Oceanside steps closer to allowing commercial cultivation, sales of medical marijuana

Oceanside steps closer to allowing commercial cultivation, sales of medical marijuana

OCEANSIDE — After hours of discussion and more than 45 public speakers, Oceanside City Council voted 3-1 to forward recommendations from the Medical Marijuana Ad Hoc Committee to city staff for input.

Deputy Mayor Chuck Lowery and Councilman Jerry Kern are members of the six-month ad hoc committee and in favor of proceeding with recommendations for cultivation, testing, manufacturing and sales of medical marijuana.

Councilwoman Esther Sanchez opposed the recommendations.
Sanchez could not attend ad hoc committee meetings due to the Brown Act, which limits council member discussions to two members outside of council meetings.

Sanchez said secondhand information on ad hoc committee discussions did not paint a positive picture. Her concerns include protecting youth from drugs and the public safety impacts marijuana dispensaries would have.

Councilman Jack Feller expressed similar concerns, but voted to pass along the ad hoc committee’s recommendations to staff to review as long as regulations solely address medical marijuana.
Feller said his heart goes out to ill children and seniors who benefit from medical marijuana use.

The majority of speakers supported the city moving forward with marijuana business rules.

A good number of speakers shared personal experiences of the benefits that legal medical marijuana provided them or a loved one. They also said it is difficult to assure quality and safe access to the drug without city regulations.

One Oceanside resident said she was the caretaker of her ill sister who was in great pain for two and a half years.
“We need to continue the dialogue,” she said. “My sister eventually died, but I would have given anything in the world to have access.”

Farmers said the allowance of cultivation would provide them with a viable crop that could keep them in business.
“It’s an opportunity to keep farming in Oceanside,” an Oceanside commercial farmer, said.

The state will begin issuing licenses for marijuana businesses in January 2018. Most speakers said it is beneficial for Oceanside to have tailored city regulations in place and control its own destiny.

Lowery and Kern echoed the importance of taking control of rules and fine-tuning allowances to fit the city.

The councilmen also expressed concern about an active petition to put a city initiative on the upcoming November 2018 ballot. If voters approve regulations, adopted rules would require another election to be changed. The councilmen saw City Council approval as a preferred alternative.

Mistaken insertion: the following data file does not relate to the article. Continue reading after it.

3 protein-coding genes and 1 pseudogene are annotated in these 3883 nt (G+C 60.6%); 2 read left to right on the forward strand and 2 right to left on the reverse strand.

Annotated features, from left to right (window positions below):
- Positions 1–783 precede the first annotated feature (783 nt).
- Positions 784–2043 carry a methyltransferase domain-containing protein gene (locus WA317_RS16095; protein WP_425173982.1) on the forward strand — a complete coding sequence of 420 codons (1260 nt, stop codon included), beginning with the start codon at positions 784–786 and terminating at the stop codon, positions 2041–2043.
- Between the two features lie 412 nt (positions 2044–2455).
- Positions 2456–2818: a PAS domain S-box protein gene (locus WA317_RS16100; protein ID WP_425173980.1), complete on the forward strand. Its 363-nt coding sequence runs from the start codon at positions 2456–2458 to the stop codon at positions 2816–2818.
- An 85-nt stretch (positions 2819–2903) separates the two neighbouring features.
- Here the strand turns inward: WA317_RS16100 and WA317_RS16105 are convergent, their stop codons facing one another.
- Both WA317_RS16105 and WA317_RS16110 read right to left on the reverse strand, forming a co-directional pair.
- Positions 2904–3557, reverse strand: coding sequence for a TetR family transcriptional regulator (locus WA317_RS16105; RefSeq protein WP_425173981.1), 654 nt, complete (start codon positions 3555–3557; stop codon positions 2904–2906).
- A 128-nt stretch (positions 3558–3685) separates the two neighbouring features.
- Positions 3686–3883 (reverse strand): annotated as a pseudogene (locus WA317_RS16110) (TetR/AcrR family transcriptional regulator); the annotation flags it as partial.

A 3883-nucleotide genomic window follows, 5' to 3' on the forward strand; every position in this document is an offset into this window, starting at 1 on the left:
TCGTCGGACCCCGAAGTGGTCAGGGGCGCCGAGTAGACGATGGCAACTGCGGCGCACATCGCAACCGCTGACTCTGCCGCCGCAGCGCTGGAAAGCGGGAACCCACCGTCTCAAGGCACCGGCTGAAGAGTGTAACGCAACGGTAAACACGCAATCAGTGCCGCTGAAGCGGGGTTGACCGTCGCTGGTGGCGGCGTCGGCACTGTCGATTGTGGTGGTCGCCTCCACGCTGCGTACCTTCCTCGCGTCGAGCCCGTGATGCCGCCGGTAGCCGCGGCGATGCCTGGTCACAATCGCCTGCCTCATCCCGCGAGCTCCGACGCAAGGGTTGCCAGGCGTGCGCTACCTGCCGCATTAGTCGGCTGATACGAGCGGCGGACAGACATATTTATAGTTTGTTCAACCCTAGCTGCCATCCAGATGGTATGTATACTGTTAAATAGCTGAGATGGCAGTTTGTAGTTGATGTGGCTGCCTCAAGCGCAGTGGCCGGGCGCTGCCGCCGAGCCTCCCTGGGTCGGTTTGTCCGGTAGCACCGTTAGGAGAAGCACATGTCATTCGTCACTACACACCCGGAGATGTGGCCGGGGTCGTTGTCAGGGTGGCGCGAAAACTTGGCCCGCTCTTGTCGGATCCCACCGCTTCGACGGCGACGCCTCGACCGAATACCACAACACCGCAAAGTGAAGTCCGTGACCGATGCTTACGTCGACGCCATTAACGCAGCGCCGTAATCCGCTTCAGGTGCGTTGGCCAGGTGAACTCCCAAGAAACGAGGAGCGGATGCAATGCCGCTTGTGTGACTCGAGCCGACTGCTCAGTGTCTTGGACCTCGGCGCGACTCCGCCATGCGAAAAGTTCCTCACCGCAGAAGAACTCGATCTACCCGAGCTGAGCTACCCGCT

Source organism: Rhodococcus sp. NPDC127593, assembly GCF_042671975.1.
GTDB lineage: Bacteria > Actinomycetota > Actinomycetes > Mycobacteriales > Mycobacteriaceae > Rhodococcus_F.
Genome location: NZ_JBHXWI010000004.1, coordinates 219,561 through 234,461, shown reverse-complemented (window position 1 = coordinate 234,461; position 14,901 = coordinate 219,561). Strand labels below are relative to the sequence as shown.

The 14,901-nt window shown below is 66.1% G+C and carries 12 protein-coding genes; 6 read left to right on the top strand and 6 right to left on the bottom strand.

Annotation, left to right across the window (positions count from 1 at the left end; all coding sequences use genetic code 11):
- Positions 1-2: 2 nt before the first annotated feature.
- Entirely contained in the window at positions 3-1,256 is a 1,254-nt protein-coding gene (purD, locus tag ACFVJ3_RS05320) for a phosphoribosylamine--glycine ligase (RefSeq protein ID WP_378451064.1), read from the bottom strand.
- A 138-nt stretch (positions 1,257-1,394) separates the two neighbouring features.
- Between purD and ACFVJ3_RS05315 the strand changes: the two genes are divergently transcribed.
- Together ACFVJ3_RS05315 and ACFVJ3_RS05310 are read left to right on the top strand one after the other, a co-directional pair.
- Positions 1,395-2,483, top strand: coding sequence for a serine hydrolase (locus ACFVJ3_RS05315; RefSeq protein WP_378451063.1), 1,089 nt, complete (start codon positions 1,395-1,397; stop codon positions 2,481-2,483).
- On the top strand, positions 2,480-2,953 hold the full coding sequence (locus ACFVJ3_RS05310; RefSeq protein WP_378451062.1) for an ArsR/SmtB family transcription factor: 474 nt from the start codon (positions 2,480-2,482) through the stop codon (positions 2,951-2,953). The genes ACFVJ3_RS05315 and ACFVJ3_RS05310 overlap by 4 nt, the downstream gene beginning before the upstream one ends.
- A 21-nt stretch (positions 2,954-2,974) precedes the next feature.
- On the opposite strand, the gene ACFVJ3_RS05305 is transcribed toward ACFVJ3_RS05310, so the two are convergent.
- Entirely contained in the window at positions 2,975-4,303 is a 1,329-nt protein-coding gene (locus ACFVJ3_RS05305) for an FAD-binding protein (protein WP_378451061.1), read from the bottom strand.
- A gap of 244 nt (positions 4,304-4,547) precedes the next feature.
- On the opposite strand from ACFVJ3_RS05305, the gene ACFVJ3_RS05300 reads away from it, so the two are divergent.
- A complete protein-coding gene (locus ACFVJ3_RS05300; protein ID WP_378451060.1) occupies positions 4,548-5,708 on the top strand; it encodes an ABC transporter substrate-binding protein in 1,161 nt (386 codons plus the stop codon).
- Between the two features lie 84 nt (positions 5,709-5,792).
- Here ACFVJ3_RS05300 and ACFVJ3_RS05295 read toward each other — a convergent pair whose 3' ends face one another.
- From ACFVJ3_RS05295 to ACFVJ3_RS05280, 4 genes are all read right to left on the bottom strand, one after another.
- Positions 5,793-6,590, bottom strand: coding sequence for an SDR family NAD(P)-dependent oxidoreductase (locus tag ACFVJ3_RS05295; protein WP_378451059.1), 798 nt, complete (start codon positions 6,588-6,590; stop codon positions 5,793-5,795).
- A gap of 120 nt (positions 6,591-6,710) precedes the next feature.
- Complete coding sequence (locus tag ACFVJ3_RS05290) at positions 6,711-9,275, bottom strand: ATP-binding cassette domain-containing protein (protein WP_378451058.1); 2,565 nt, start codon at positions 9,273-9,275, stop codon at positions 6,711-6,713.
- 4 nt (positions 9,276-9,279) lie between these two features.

Ad hoc committee suggestions include restricting the location of marijuana businesses to east of Interstate 5 to ensure a physical boundary between downtown alcohol-serving establishments and marijuana businesses.

Sales would be limited to four medical marijuana dispensaries.
Cultivation would be restricted to indoor facilities or covered areas on agriculture land.

Initial recommendations allowed cultivation, testing, manufacturing and distribution of recreational and medical marijuana, but city rules were changed to permit medical marijuana operations only.

City staff will review the ad hoc committee’s suggestions and provide City Council recommendations on medical marijuana business rules in two months. Currently Oceanside only allows the delivery of medical marijuana from licensed dispensaries outside the city.

2 Comments
  1. Mandy Barre 4 weeks ago

    They allow deliveries from ONE dispensaries. NOT adequate and no counseling to get the proper product! We need this ordinance.

  2. Itzamm 4 weeks ago

    What the public may not understand is that Prop. 64 goes into effect on January 1st, whether anyone likes it or not. Oceanside is trying to decide how to implement and regulate medical marijuana in our City. Oceanside can continue to allow unlicensed illegal deliveries, have no control over the quality and appropriate medical content of the product, how many and where dispensaries are located, or city staff can work with the public, police, fire, etc. on what’s best for patients, safety, law enforcement, etc.
    * Sanchez can’t argue that “there has been no input from city staffers” while at the same time voting not to allow any further input from city staff, which is what the Council’s motion was about.
    * According to city staff, the Brown Act did allow her to attend the meetings where she could have LISTENED, as long as she did not participate in discussions or vote, which is exactly what she did during the Districting meetings (so she bends the rules as it suits her.) She could have had her aide attend and take detailed notes to learn patients’, experts’ and the public’s testimony.
    *Staff did (and will continue to) have input: Police, Fire, City Manager’s Office, City Attorney’s Office, Council aides all are city staff.
    *Sanchez’s meetings with Dallin Young’s outside ballot initiative group to gain their political support is her likely motivation for voting against the Ad Hoc Committee, even though that initiative would cost taxpayers $$$ and take control away from Oceanside, allow more dispensaries, and prevent our city from controlling their location.
    *Sanchez is a board member of Eastside Neighborhood Association, part of North Coastal Prevention Coalition, who oppose marijuana, so her support of Young’s initiative clearly has more to do with political gain than upholding principles or representing the public’s interest.

Leave a reply

Your email address will not be published. Required fields are marked *

*

a
or

Log in with your credentials

or    

Forgot your details?